Oliver Curtis is a photographer that goes to the main sights of the world and literally 'turns his back' from them in order to see the context around them. Instead of the big statue of Christ the Redeemer in Rio, we photographs the landscape of mountains and water as well as the cleaners waiting for the crowd to clear for them to start their work. In his words: On visiting the Pyramids of Giza in Cairo in 2012, Oliver Curtis turned and looked back in the direction he had come from. What he saw fascinated him so much that he has since made a point of turning his back on some of world's most photographed monuments and historic sites, looking at their counter-views and forgotten faces.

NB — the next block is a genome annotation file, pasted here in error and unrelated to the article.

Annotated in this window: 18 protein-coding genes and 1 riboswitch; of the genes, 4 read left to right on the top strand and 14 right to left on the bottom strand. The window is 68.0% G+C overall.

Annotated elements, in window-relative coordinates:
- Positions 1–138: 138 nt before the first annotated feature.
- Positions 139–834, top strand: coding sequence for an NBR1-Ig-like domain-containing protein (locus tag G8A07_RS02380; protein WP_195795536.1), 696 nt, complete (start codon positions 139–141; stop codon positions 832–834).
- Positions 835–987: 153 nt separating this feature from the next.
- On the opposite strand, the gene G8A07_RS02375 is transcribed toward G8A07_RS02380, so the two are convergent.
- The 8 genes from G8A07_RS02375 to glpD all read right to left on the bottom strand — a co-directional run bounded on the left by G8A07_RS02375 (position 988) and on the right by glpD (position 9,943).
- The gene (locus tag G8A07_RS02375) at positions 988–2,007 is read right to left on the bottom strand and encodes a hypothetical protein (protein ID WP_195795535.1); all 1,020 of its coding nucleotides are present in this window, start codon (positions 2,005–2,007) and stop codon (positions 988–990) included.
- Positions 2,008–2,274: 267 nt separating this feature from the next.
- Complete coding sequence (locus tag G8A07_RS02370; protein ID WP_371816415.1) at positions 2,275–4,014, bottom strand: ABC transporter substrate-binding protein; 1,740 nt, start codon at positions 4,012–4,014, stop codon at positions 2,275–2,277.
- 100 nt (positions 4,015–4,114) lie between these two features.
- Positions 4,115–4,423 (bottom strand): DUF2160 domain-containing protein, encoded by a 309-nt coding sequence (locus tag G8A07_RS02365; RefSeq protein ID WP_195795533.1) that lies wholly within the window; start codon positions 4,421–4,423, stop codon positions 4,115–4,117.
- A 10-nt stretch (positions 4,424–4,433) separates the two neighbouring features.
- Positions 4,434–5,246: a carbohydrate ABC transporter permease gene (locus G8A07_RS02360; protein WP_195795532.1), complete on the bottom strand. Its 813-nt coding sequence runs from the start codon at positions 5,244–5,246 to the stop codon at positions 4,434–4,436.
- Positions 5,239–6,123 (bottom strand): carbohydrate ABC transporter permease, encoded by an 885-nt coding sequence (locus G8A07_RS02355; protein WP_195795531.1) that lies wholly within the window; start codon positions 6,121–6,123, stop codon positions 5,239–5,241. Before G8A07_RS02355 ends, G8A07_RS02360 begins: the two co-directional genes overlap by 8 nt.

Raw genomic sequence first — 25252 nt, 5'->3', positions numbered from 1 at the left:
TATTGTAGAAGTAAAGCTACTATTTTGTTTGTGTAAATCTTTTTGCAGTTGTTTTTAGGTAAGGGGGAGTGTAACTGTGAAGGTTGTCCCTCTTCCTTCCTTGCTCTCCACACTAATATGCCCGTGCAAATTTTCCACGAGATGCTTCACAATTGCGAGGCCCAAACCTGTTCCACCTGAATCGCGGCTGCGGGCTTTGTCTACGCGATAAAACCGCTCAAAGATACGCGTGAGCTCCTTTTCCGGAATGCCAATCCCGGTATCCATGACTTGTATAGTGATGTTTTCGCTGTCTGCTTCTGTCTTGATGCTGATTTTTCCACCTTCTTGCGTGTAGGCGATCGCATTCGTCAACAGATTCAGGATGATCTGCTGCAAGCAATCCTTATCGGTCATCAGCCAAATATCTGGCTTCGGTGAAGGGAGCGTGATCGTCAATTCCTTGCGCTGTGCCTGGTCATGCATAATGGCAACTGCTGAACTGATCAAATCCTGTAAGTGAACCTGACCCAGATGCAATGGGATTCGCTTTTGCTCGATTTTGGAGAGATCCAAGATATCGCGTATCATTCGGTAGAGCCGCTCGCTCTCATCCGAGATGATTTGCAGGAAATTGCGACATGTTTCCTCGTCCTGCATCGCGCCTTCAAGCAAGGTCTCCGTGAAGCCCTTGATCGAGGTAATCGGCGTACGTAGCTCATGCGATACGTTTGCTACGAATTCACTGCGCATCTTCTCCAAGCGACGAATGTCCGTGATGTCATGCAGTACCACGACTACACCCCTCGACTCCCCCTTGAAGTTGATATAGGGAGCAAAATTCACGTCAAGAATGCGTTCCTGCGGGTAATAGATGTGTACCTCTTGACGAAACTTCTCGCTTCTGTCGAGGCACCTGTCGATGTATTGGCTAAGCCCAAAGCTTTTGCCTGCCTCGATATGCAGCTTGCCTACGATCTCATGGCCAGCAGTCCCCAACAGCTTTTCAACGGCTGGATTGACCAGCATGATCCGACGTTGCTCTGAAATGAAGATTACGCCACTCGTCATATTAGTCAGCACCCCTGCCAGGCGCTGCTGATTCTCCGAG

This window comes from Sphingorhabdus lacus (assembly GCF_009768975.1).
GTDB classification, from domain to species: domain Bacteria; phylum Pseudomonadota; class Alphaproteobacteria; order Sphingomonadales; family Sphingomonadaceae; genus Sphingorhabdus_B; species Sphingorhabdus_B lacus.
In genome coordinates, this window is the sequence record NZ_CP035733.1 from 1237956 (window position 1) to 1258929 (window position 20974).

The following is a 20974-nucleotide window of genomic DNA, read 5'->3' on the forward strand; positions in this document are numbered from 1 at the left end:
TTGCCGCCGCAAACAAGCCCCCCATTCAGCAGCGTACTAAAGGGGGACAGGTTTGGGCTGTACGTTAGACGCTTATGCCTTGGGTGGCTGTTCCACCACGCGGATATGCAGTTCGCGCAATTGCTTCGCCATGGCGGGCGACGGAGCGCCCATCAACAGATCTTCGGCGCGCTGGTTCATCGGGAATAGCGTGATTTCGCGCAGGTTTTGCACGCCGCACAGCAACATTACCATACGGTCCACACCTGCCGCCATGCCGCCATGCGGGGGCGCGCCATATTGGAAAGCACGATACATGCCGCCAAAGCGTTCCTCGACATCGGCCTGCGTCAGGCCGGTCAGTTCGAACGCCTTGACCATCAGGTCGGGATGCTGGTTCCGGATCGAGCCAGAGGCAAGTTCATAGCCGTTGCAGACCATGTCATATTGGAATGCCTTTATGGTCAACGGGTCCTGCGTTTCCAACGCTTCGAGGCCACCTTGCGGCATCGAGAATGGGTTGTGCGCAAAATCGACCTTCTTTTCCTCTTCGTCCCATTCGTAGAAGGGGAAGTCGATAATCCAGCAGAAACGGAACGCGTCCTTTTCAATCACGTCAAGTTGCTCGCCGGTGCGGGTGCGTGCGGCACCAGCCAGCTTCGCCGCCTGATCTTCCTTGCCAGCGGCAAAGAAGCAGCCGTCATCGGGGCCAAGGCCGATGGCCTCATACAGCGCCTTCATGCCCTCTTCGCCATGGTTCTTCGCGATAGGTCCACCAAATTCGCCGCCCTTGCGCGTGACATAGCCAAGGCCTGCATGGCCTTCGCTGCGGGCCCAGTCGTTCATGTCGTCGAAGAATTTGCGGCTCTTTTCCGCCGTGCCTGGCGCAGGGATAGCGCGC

This captures artistically a main concern for ethnographers: an appreciation for the context and ecology of social processes and an interest for the ordinary aspects of reality (within the extraordinary).